Sunday

18th Nov 2018

Brussels pushes common EU tax base

The European Commission on Wednesday (16 March) proposed a system where companies will be able to file just one tax return for the whole of the EU, a move that Brussels stresses would not infringe on states' ability to set their own corporate tax rates.

The move is being sold as a winner for business, but Ireland believes it is one step down the road to removing its low corporate tax rate. A number of other member states also oppose the move and so it is far from certain that the proposal will fly.

Read and decide

Join EUobserver today

Support quality EU news

Get instant access to all articles — and 18 year's of archives. 30 days free trial.

... or join as a group

  • The CCCTB would save businesses billions a year, says the commission (Photo: Flickr)

The proposal would see the development of a common system for calculating the tax base for firms operating across the EU, offering them a ‘one-stop shop' for filing returns and simplifying what counts as profits and losses rather than having to deal with up to 27 different tax regimes.

The system, termed a common consolidated corporate tax base, or CCCTB, would save companies €700 million a year in reducing the costs of complying with tax regimes and as much as €1.3 billion by being able to consolidate profits and losses.

Small and medium-sized businesses looking to expand across borders meanwhile, the commission estimates, would win an extra €1 billion in savings.

Firms "are faced with an extremely complex system for determining how intra-group transactions should be taxed (transfer pricing), and cannot offset their losses in one member state against profits in another," the commission said in a statement.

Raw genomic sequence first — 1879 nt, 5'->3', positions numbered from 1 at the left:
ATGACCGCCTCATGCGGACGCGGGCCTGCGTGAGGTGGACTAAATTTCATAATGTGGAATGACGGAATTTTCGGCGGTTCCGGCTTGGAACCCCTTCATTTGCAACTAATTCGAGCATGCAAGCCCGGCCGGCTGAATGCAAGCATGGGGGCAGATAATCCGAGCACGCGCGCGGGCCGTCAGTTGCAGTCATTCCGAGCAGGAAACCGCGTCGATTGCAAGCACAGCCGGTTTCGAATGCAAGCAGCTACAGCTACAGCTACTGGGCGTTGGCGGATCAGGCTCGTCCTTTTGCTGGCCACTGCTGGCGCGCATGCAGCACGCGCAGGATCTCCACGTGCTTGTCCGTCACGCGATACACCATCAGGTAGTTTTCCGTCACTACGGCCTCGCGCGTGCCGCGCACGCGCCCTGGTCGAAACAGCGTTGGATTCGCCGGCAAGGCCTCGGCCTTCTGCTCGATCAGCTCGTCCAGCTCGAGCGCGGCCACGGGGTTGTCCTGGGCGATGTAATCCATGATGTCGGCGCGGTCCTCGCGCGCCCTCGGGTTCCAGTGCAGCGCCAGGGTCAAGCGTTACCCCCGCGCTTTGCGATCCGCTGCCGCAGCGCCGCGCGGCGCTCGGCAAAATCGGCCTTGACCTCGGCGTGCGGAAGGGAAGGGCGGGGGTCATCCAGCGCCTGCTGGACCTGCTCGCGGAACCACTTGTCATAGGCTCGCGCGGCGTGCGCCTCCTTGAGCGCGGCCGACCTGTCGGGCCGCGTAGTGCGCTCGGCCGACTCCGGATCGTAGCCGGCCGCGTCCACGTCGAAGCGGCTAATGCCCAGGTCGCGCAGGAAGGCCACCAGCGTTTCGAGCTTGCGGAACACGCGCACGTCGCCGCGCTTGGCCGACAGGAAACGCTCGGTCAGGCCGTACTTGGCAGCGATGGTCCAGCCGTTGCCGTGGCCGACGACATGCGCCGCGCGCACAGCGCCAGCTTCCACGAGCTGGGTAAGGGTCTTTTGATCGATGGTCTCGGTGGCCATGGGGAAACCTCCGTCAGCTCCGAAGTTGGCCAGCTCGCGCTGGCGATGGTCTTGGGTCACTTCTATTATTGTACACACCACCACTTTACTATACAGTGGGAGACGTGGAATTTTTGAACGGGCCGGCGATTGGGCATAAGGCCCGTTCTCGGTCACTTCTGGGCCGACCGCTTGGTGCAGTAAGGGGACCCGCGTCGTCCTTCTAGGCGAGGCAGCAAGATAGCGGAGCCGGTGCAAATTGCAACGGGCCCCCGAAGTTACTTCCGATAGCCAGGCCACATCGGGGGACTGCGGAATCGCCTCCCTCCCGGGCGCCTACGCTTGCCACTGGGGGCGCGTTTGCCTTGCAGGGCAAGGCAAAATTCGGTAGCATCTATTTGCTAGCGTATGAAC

"The result is that larger businesses are faced with huge costs and complexities, while smaller businesses are often completely deterred from expanding within the EU."

Under the CCCTB, companies would file a single, consolidated tax return with one administration for their entire activity within the EU. On the basis of this, the operation's tax base would then be shared out amongst the member states in which it is active, based on a specific formula.

Taxation commissioner Algirdas Semeta said it will "make it easier, cheaper and more convenient to do business in the EU ... Today's proposal is good for business and good for the EU's global competitiveness."

However, Dublin remains steadfastly opposed to the plan, with new premier Enda Kenny last week describing the move as "tax harmonisation through the back door."

But Ireland is not alone in its stance. The Czechs, Slovaks and British also do not a agree with the move.

In February, an Ernst & Young study, commissioned by the Irish government, found that as there are costs involved in any shift to a new tax regime, before any savings could be realised, there would be high initial compliance costs in changing company models.

EU considering mandatory corporate tax base

The European Commission has said it will reintroduce a previously shelved plan for a common corporate tax system in a bid to clamp down on tax avoidance by multinationals

Italy defiant on budget on eve of EU deadline

Italy would be committing economic "suicide" if it fell in line with EU rules, its deputy leader has said, in a sign that Rome has little intention of bowing to pressure ahead of Tuesday's budget deadline.